And there is still more work to do in areas such as freedom of expression and the right to information, as well as in protecting and promoting the rights of members of LGBTQI+ communities and those in detention.  And of course, the rights of those adversely impacted by climate change and other natural disasters will continue to be a key issue for the region.

In July this year, the Leaders of the 16 Pacific Islands Forum Countries – all of which are represented here today – endorsed the 2050 Strategy for the Blue Pacific Continent as the long-term blueprint to advance the region over the next three decades. 

The 2050 Strategy envisions a “… resilient Pacific Region of peace, harmony, security, social inclusion and prosperity, that ensures all Pacific peoples can lead-free, healthy and productive lives”.  The Strategy commits to achieving this vision through “good governance, the full observance of democratic principles and values, the rule of law, the defence and promotion of all human rights, gender equality, and just societies.”

This landmark document reflects the collective thinking and wisdom and commitment of the Pacific as represented by our Leaders.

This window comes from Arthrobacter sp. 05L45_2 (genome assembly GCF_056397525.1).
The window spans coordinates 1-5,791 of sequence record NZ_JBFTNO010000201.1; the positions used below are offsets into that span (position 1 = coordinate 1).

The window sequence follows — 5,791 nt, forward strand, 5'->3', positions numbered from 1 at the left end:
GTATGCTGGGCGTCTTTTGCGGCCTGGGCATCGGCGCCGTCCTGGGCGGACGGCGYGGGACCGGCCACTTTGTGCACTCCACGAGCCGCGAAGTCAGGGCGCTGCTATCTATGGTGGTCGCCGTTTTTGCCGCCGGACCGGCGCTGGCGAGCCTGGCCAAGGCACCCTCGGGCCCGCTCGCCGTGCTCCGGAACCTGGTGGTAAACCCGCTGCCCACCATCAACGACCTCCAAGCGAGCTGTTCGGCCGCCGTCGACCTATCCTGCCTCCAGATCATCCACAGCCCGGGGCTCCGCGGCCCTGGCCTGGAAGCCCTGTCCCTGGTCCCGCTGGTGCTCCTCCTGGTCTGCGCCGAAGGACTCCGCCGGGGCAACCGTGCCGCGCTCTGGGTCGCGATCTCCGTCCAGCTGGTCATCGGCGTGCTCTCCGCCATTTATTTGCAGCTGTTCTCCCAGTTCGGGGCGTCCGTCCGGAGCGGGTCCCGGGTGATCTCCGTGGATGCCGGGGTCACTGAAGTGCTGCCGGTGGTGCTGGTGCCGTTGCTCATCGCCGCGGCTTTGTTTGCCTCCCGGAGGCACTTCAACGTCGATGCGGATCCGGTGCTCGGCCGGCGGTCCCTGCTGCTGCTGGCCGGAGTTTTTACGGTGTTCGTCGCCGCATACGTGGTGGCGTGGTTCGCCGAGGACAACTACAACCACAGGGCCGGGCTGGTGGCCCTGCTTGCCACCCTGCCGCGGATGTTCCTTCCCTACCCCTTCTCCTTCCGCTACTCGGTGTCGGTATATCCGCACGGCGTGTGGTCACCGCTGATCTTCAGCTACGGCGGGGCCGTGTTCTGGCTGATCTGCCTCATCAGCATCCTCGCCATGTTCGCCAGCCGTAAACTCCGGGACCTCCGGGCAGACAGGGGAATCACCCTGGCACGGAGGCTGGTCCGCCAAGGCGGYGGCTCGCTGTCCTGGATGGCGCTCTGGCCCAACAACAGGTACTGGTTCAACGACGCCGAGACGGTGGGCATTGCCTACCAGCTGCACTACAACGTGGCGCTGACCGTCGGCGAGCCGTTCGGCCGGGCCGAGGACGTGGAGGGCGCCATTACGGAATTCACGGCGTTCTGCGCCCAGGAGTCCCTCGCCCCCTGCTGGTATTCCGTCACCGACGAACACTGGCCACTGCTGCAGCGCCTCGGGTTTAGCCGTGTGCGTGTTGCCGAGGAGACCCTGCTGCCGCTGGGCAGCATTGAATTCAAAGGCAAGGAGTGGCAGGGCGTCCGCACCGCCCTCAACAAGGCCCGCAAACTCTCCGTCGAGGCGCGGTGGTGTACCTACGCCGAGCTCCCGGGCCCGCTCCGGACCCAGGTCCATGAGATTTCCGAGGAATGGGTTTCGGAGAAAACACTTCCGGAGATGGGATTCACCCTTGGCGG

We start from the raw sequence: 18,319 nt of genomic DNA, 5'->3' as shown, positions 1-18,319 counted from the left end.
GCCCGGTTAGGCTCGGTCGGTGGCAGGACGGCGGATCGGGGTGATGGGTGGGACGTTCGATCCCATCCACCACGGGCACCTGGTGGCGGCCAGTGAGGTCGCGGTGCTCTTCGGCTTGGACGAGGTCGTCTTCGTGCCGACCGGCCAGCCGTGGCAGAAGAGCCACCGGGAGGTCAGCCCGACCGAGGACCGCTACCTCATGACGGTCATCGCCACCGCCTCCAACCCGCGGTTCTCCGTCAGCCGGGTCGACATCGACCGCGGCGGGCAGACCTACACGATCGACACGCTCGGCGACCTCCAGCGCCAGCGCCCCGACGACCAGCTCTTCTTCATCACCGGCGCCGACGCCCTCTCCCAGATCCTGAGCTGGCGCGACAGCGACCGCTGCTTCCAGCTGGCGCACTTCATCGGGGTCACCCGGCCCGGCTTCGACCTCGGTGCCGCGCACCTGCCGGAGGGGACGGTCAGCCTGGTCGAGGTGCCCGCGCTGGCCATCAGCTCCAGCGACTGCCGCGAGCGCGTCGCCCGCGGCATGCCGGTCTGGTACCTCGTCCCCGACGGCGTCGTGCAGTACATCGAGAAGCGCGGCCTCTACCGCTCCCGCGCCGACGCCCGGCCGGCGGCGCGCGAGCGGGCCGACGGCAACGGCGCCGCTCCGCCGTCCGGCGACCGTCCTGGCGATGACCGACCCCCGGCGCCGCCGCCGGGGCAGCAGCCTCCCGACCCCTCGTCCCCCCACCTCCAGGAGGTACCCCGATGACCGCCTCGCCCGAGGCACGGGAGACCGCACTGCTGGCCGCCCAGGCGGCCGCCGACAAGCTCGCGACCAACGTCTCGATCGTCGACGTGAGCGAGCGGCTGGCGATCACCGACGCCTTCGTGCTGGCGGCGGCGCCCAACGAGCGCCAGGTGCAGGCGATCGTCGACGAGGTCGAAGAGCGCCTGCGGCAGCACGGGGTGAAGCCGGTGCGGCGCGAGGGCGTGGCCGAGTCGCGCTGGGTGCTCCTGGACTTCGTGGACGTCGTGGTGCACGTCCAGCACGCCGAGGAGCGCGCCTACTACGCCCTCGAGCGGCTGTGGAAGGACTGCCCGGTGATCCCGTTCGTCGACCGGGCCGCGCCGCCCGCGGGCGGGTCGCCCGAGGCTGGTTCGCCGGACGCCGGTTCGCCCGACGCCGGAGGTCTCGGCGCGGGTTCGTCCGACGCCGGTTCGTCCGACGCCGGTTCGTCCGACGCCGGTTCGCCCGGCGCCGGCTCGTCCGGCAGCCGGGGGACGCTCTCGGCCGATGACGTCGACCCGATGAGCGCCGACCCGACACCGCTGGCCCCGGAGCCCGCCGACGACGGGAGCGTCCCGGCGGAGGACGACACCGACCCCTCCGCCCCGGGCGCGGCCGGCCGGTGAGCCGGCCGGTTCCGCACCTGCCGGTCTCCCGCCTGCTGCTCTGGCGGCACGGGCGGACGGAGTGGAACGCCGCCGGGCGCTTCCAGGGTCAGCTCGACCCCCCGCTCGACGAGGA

This bold and ambitious strategy will only become a reality if there is a collective commitment to implement it to the best of our abilities.

The Pacific Islands Forum Secretariat is currently leading consultations on how countries across the region can deliver on the 2050 Strategy so this convening is therefore timely noting the significant contributions that national human rights institutions can make to achieving the vision of the 2050 Strategy, including and especially in relation to the intersectionality between rights, culture and faith, and how NHRI can help bring the voices of the most marginalised to the fore, and develop solutions which help our societies truly leave no one behind.  In the words of the 2050 Strategy, “… a resilient Pacific Region of peace, harmony, security, social inclusion and prosperity, in which all Pacific peoples lead-free, healthy and productive lives.”

Friends and colleagues, may I conclude my remarks by extending best wishes for a successful regional forum, as well as a commitment from SPC and the Asia Pacific Forum – and if I may be so bold to suggest a commitment which others in the room would also gladly make – to supporting your countries establish and strengthen national human rights institutions.